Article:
A friend had a spare ticket, so the evening before yesterday I heard Michael Lewis (Liar's Poker, Flash Boys) talk about Sam Bankman-Fried and the FTX crypto exchange disaster. I thought I'd post on Mastodon about it, but the words ran away a little, and now I have a blog post.
I went into it a little suspicious, since the book's had some not-great reviews, mostly focused on technical inaccuracies.
One thing that came across quickly is that Lewis's focus is on characters, and maybe a bit of stories. Deep technical details are way down the list. OTOH, he spent more than a year with SBF, so I expect his character insights to be pretty solid.
While Lewis was a literal investment bank bond salesman in the 1980s, it was surprising quite how out of touch he was with modern, technical Wall Street, particularly given Flash Boys. He talked about the "obscure" HFT companies you probably haven't heard of, and the entire list was either places it was suggested I interview at, or places I have friends at (I've never worked in HFT - feels too zero-sum).
Moving on to the weird aptitudes and behaviours of SBF, and it was quite "You don't hang out much with maths olympiad types, do you?". To be fair, SBF's social behaviour seemed extreme even by those standards. It was like he couldn't see the point of masking-style behaviour, even though most bright aspie types get that working out how to work effectively with others helps you get what you want.
Yet somehow this failure to comprehend effective interaction is made into a huge selling point. All his flaws are treated like, "wow, so unique". I remember the VC page that stayed up far too long after the FTX collapse talking about basically how impressed they were with his crappy attitude to risk management and self-centredness.
As Lewis spent a year with Bankman-Fried, you'd have expected him to have a pretty good read on him, but if he's hugely abnormal socially, does that cause an issue? Amusingly, it looks like Lewis believes he understands SBF because he's seen so much dishonest behaviour from him.
Let me break that apart a bit: What Lewis sees is a person who just does not think about what other people think. So, for example, during his external-facing work at FTX he's learnt that "people like you more if you say yes", so he just spends those meetings agreeing with everyone, even if he doesn't actually agree. In other cases, his partners would basically say "You're not going to run this algo unless we're around, right?", he'd agree, and then run it when they're not around. It's like he doesn't understand the value of being truthful to people, vs. saying whatever's expedient and assuming that everyone else has the memory of a goldfish.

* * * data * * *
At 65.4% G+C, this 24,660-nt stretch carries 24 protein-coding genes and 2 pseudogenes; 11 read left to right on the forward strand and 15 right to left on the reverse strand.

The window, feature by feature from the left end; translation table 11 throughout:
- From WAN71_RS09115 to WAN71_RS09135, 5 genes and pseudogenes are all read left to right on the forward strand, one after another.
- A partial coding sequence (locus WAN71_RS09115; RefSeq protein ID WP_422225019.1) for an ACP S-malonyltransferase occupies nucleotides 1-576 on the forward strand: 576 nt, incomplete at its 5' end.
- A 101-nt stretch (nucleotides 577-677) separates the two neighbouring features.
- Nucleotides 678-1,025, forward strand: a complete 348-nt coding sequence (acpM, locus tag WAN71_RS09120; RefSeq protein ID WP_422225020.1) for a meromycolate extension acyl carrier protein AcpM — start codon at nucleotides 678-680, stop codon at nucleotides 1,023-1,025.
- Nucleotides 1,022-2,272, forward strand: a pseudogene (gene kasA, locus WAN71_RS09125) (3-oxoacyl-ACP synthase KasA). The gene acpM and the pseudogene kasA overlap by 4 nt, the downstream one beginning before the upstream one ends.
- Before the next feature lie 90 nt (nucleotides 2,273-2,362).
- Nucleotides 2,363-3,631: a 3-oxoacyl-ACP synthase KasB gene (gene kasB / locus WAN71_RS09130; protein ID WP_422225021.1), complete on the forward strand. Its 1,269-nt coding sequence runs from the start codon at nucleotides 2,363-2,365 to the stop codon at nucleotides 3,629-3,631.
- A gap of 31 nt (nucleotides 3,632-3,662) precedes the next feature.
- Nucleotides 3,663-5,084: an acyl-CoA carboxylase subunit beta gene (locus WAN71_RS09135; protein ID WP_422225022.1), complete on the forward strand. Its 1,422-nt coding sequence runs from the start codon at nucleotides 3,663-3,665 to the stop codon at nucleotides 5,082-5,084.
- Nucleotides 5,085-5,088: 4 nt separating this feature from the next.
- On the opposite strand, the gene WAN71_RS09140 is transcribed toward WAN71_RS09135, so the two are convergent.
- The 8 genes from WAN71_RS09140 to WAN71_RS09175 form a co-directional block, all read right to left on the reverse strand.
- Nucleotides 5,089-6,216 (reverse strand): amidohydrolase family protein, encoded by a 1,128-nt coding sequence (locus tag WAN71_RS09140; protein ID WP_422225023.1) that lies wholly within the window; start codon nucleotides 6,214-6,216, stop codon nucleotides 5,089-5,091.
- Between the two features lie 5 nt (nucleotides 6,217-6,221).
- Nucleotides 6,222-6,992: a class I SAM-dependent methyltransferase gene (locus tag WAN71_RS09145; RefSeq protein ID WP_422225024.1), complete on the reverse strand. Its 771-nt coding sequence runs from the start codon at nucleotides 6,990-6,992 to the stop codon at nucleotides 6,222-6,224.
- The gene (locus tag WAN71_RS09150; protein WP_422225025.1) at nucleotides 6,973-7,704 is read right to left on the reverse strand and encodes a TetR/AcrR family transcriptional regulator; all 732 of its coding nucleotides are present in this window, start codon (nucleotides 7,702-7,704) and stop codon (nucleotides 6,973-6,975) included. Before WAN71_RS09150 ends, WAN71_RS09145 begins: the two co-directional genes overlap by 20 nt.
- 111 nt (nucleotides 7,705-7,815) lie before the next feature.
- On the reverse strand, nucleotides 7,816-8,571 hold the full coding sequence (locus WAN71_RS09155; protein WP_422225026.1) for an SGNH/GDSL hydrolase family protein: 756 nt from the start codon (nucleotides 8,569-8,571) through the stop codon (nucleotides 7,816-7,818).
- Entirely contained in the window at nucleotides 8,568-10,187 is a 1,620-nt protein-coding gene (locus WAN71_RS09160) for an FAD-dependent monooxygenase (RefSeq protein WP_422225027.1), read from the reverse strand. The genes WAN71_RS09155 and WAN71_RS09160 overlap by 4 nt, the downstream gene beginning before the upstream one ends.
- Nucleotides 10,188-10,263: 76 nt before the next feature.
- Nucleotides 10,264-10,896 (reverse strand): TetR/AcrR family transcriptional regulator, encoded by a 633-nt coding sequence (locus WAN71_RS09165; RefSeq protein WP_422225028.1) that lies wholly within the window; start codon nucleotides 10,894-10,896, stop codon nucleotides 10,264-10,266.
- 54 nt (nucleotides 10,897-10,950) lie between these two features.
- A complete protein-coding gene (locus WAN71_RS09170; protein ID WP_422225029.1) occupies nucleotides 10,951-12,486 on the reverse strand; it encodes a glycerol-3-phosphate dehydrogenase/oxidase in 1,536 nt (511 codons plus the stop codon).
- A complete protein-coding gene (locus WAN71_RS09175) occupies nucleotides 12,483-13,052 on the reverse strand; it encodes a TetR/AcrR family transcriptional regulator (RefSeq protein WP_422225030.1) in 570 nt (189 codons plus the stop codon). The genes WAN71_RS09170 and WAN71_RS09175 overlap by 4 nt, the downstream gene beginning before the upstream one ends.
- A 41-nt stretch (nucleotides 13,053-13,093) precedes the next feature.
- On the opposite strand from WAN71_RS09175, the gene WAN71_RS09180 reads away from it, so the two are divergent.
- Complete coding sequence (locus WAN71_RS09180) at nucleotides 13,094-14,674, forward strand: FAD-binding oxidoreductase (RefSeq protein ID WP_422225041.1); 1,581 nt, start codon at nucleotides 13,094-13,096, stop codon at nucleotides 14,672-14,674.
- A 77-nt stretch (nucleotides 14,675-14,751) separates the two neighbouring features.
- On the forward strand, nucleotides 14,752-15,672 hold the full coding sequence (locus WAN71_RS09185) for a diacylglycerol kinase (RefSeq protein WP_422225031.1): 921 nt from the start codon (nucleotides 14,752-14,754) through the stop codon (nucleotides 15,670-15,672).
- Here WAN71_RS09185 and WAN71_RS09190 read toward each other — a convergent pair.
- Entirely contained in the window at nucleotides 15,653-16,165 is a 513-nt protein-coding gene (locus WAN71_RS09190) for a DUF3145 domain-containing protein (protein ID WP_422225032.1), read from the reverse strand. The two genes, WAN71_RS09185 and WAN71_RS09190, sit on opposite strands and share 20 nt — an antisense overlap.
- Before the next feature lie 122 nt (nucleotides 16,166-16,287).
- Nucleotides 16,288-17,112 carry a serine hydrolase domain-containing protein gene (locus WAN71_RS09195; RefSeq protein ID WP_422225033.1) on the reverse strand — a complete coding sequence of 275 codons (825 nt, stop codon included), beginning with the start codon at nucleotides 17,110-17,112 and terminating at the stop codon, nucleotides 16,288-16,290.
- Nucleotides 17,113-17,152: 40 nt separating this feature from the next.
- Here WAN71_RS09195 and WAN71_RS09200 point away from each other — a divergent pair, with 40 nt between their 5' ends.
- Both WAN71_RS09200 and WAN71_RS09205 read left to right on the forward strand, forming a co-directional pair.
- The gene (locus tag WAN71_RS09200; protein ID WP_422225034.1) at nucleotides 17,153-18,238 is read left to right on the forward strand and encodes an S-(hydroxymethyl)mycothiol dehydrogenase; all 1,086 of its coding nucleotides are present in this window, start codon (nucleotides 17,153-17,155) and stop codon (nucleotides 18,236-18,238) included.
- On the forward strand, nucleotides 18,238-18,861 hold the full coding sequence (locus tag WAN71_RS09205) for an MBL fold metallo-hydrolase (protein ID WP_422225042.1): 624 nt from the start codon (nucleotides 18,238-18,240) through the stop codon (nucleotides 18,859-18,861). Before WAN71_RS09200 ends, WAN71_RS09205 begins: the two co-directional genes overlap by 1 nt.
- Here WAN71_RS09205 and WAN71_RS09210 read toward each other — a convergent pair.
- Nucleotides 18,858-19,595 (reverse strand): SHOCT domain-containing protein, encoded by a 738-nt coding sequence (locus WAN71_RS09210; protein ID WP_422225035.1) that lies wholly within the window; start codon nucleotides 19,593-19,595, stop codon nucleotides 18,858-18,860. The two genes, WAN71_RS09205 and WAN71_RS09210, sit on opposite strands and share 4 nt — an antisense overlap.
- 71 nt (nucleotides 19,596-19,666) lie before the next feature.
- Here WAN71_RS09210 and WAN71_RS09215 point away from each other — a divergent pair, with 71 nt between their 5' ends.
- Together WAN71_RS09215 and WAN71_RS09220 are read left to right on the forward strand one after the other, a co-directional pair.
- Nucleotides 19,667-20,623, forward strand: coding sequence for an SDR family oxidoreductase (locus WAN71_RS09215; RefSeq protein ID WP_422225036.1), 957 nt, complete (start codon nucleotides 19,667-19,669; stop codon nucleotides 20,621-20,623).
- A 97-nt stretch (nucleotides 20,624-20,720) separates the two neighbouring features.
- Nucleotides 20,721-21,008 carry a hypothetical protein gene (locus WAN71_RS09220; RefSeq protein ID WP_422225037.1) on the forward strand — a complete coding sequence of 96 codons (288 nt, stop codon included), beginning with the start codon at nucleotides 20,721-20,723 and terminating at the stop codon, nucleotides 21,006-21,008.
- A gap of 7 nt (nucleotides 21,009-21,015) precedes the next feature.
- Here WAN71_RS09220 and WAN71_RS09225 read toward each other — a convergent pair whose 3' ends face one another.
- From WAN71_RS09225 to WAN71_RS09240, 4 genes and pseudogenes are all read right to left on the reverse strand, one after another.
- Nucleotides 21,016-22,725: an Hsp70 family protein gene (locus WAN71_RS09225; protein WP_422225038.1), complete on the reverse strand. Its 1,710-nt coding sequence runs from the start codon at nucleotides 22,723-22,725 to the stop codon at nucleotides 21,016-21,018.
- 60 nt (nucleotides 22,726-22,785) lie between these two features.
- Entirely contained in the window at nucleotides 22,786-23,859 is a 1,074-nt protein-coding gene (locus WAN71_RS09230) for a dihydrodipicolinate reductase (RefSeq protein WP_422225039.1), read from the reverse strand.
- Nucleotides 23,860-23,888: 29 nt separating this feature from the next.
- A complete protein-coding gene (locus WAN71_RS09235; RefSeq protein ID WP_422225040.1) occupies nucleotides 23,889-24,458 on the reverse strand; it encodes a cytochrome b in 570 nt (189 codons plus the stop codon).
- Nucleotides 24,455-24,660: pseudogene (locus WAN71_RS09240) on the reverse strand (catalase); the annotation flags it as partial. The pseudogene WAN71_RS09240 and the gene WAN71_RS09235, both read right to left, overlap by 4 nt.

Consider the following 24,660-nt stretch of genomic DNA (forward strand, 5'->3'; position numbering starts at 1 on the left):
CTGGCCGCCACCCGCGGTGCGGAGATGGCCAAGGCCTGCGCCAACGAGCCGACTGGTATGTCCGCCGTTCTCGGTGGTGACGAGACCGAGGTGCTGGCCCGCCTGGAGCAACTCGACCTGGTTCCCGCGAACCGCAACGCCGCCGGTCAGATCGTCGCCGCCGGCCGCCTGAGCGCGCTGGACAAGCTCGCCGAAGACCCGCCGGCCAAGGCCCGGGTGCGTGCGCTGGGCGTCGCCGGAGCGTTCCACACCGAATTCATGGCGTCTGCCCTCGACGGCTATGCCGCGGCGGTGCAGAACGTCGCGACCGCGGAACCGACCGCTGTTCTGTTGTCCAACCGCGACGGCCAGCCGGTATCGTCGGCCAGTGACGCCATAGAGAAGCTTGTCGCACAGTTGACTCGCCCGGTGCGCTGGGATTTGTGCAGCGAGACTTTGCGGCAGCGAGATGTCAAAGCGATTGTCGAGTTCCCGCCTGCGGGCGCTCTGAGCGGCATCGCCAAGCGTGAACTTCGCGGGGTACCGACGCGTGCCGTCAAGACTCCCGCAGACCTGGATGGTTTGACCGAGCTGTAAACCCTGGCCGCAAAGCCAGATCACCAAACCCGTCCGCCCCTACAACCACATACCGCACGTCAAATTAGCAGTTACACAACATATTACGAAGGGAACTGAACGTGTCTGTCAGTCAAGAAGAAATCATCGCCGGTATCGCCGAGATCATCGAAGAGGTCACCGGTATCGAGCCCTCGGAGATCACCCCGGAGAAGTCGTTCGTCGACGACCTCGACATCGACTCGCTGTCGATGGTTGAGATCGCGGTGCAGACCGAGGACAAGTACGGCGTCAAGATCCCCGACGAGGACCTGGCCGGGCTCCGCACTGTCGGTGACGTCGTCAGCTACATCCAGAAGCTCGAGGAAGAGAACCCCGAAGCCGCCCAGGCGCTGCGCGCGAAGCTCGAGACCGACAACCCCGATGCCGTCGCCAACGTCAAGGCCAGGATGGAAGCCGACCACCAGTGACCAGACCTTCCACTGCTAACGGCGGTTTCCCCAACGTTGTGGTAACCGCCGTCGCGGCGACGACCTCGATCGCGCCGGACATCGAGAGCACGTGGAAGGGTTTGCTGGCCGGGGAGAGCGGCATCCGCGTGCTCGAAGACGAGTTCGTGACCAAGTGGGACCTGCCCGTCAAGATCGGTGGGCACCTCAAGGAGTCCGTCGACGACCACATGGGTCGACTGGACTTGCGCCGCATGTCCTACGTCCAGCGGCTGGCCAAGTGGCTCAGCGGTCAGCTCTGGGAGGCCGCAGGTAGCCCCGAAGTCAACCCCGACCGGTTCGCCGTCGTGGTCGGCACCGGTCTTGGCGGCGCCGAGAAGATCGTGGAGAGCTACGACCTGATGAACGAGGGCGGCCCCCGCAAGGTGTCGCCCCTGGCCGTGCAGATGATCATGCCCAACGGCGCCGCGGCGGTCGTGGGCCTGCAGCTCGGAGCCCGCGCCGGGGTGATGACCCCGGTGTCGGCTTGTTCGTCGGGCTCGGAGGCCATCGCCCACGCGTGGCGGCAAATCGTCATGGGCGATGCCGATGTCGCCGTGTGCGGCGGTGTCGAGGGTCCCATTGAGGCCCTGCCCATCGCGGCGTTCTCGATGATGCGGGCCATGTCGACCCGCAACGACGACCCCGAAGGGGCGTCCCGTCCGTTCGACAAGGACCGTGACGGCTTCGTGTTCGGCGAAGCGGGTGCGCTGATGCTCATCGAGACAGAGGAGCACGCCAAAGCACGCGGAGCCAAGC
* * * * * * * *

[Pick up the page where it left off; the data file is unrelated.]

Yet he's doing all this blatantly in front of Lewis, not hiding it. The same attitude of not modelling others' thoughts about his honesty applies to Lewis, so he doesn't have the mental framework to hide what he's doing from Lewis. It's all very On Bullshit - SBF is not so much a stragetic liar as like the toddler who'll tactically say whatever he thinks will get him what he wants, with no regards to the future. He's not trying to bend the truth, he just doesn't care about it.
Another factor that sounds like it would make Lewis's job harder is that SBF doesn't do facial feedback. For example, he wouldn't smile at a joke. Lewis said SBF resented having to perform these basic social behaviours, but when he started dealing with more people he actually started practising expressions in a mirror. This prompted a question from the talk's host about whether SBF felt emotions like other people did, and... is this where we are, still?! "Do autistic spectrum people have emotions?", really?